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Reviews

ANDREW LIPPA IN CONCERT - ST JAMES THEATRE, LONDON

Helping him out on stage are pianist Simon Beck, who takes over when Lippa chooses not to accompany himself, and cellist Hannah Ashenden. Both do a faultless job with the musical support. Lippa also wisely brings in guests in the shape of the wonderful Jenna Russel, Tam Mutu, Willemijn Verkaik, Ashleigh Grey and, best of all, the revelation that is Carrie Hope Fletcher, all of who give winning performances.
19th November 2013 - Musical Theatre Review, Craig Glenday

A duet of Lippa and Tam Mutu in 'This River Between Us' proved to be a masterclass in calm professionalism in retrieving a song when both performers dry.
18th November 2013 - Jonathan Baz

 

CHESS THE MUSICAL - PRINCESS OF WALES THEATRE, TORONTO

When all is said and done, it's the emotional solidity of the four leads (Shona White, Tam Mutu, James Fox and Rebecca Lock) that make you feel by the end of the second act that you've had a satisfying evening. Mutu in particular is a real winner, with a clarion call of a voice, the right kind of rumpled good looks and the intensity that could lead revolutions.
2nd October 2011 - Variety, Richard Ouzounian

Mutu is absolutely sensational as Anatoly, belting his final solo and overall exuding a calmness at the centre of an overly busy production.
29th September 2011 - The Globe and Mail, J. Kelly Nestruck

Mutu's voice and the beautiful mane of hair made his presence felt from no matter where he was on stage. During Mutu's rendition of "Anthem", you could hear a pin drop during the long pause when the band stops. I think I even saw a few people stand to applaud after "Anthem".
The Beat Magazine, Lisa DesGroseilliers

Mutu has a rich, strong baritone that makes 'Anthem' into a truly stirring conclusion to Act 1. He possesses the most natural acting style of the cast that insures our empathy with his character.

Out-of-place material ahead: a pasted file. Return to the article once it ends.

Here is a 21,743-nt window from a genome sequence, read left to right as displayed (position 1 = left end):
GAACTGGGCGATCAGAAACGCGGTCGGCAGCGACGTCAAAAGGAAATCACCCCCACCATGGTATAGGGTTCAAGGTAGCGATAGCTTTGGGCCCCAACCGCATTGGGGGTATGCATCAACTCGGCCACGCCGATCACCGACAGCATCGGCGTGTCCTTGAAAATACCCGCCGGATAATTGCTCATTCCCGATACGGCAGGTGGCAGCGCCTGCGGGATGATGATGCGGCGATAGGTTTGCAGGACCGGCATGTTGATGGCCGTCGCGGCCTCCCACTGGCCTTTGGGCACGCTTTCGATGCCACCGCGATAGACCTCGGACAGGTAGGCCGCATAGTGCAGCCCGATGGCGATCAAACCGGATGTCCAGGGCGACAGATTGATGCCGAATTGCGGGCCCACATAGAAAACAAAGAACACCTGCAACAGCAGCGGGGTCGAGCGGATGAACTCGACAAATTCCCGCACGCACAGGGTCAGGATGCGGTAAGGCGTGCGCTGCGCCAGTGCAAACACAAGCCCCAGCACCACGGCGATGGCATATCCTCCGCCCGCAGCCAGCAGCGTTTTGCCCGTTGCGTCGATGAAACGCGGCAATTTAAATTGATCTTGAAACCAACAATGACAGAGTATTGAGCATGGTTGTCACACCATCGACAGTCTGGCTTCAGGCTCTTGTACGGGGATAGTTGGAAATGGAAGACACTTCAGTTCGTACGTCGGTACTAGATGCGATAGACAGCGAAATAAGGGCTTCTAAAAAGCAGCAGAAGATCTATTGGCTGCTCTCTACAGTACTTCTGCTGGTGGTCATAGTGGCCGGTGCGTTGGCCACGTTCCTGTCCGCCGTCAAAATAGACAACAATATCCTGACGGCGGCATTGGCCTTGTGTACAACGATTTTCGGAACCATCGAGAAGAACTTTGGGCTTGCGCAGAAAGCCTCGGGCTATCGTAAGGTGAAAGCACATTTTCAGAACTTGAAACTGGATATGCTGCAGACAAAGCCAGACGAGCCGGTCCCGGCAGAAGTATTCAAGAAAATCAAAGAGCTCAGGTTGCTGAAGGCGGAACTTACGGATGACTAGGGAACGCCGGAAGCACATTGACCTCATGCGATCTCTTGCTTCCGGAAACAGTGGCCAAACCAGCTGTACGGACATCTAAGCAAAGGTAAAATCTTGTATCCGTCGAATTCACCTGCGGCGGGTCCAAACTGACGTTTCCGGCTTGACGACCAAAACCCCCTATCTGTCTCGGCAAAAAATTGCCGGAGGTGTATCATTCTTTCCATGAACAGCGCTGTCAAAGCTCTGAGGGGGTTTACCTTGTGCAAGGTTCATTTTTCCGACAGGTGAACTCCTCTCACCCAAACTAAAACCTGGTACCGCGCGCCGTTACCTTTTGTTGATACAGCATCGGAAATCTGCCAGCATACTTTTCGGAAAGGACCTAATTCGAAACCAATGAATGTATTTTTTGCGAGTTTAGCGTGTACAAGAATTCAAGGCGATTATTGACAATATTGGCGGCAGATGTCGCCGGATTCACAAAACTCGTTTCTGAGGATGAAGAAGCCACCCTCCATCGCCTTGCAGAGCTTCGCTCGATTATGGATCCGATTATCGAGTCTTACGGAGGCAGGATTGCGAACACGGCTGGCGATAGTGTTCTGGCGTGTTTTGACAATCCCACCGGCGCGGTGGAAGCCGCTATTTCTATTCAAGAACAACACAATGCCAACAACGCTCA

29th September 2011 - Stage Door, Christopher Hoile

Tam Mutu's Russian defector has the kind of voice that soars superbly in those power ballads like the Act 1 closer, 'Anthem'.
29th September 2011 - Toronto Star, Richard Ouzounian

 

CITY OF ANGELS - DONMAR WAREHOUSE, LONDON

As the brilliantly cast Fraser and Mutu sing for their lives...Mutu gives a sexy, worldly-wise, tough-talking air to Stone and is truly convincing as the flawed detective.
22nd December 2014 - Musical Theatre Review, Lisa Martland

Tam Mutu is a suitably strong-jawed, snarling detective. The Act 1 finale 'You're Nothing Without Me' is a fantastic moment which makes the most of the sleek video design and the vocal talents of Mutu and Fraser, and this alone is enough to make the show worth seeing.
23rd December 2014 - A Younger Theatre, Nancy Netherwood

Fraser and Mutu, both giants of their generation in musical theatre, are flawless as the protagonists inhabiting their parallel worlds.
21st December 2014 - Jonathan Baz

Tam Mutu embodies Stine's dream version of himself as Stone, a bit taller and broader, with matinee idol cleft chin and wavy hair. Masculine actor Mutu is highly believable as the hard-bitten, fast-loving private eye.
18 January 2015 - Simon Parris: Man in Chair

Tam Mutu, an actor born to look bruised and ruggedly handsome.
18th December 2014 - Daily Mail, Quentin Letts